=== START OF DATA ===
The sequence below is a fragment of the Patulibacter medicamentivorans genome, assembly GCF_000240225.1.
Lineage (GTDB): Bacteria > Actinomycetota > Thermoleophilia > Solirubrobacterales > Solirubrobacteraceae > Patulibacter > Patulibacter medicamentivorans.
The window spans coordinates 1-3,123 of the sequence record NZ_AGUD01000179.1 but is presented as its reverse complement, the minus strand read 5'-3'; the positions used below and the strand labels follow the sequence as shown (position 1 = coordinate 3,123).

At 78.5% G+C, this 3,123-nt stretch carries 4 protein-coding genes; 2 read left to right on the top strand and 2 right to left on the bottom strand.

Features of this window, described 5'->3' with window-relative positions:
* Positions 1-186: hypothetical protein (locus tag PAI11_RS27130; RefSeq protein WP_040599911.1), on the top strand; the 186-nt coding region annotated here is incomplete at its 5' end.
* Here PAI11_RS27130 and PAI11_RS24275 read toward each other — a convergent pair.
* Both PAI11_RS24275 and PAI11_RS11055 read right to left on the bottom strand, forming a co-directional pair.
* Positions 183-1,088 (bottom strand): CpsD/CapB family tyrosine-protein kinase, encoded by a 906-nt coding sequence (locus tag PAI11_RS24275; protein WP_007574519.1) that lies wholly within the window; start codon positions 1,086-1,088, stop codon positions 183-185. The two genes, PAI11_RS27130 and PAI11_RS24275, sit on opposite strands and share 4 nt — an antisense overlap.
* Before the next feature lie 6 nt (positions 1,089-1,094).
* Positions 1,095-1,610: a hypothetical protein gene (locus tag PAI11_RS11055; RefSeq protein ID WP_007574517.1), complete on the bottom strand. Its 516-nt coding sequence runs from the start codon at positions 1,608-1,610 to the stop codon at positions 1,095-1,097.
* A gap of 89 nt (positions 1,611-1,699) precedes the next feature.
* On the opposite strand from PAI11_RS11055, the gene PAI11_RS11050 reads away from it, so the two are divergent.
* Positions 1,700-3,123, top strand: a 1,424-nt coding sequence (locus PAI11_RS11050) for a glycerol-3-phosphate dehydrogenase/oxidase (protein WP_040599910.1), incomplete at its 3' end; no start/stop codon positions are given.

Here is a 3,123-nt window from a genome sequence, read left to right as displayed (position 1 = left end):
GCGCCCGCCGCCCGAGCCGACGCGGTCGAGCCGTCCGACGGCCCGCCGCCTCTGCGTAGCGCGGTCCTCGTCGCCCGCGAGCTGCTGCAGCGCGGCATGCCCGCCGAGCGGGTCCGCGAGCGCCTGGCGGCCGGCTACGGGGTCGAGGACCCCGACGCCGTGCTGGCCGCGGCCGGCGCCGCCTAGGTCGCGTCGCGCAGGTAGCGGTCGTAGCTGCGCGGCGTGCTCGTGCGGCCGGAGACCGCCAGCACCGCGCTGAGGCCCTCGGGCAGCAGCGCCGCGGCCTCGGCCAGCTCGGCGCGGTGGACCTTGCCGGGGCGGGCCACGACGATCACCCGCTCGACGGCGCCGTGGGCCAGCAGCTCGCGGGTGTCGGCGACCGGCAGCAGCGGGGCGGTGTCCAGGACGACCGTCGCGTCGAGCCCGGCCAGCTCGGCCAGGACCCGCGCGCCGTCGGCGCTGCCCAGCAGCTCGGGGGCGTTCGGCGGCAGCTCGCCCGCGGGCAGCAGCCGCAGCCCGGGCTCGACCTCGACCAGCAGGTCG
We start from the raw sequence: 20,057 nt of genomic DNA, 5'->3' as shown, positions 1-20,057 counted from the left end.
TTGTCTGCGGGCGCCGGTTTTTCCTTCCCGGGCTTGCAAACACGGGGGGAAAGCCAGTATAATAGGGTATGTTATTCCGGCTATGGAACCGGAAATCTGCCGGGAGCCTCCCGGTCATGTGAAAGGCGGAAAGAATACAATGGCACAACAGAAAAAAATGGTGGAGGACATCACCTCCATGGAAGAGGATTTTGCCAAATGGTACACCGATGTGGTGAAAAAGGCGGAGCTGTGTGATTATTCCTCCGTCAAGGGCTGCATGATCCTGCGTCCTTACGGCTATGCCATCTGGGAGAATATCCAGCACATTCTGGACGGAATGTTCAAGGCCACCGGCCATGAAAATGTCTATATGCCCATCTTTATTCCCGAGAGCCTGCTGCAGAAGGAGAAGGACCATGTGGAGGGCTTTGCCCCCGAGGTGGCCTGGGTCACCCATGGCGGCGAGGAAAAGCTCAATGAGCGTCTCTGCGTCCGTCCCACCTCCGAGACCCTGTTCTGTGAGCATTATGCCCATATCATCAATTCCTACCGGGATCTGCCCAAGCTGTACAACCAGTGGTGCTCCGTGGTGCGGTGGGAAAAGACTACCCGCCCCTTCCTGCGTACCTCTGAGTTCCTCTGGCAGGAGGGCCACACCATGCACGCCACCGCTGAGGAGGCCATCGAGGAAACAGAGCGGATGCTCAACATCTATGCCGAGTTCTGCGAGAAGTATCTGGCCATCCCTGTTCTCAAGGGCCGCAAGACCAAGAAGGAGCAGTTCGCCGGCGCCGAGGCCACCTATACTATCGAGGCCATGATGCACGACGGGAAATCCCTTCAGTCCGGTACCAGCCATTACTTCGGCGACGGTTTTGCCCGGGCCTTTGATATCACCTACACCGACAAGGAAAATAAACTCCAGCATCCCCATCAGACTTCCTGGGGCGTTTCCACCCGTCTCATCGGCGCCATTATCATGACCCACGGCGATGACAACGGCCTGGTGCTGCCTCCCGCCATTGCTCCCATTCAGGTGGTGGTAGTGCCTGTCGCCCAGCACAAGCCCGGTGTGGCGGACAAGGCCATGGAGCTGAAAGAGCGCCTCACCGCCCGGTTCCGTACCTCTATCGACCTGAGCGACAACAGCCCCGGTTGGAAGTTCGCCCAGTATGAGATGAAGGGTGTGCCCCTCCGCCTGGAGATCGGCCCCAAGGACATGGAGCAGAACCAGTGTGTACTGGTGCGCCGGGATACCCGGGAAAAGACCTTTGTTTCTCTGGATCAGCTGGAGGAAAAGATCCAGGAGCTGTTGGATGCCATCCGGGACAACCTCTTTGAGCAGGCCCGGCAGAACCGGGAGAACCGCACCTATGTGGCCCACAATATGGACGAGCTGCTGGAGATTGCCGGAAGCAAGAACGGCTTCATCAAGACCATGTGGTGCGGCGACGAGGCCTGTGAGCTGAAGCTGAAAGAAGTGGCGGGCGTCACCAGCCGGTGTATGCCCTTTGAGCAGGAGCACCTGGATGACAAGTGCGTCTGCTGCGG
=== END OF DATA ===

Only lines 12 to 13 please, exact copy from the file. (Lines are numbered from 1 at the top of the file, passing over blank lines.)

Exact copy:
* A gap of 89 nt (positions 1,611-1,699) precedes the next feature.
* On the opposite strand from PAI11_RS11055, the gene PAI11_RS11050 reads away from it, so the two are divergent.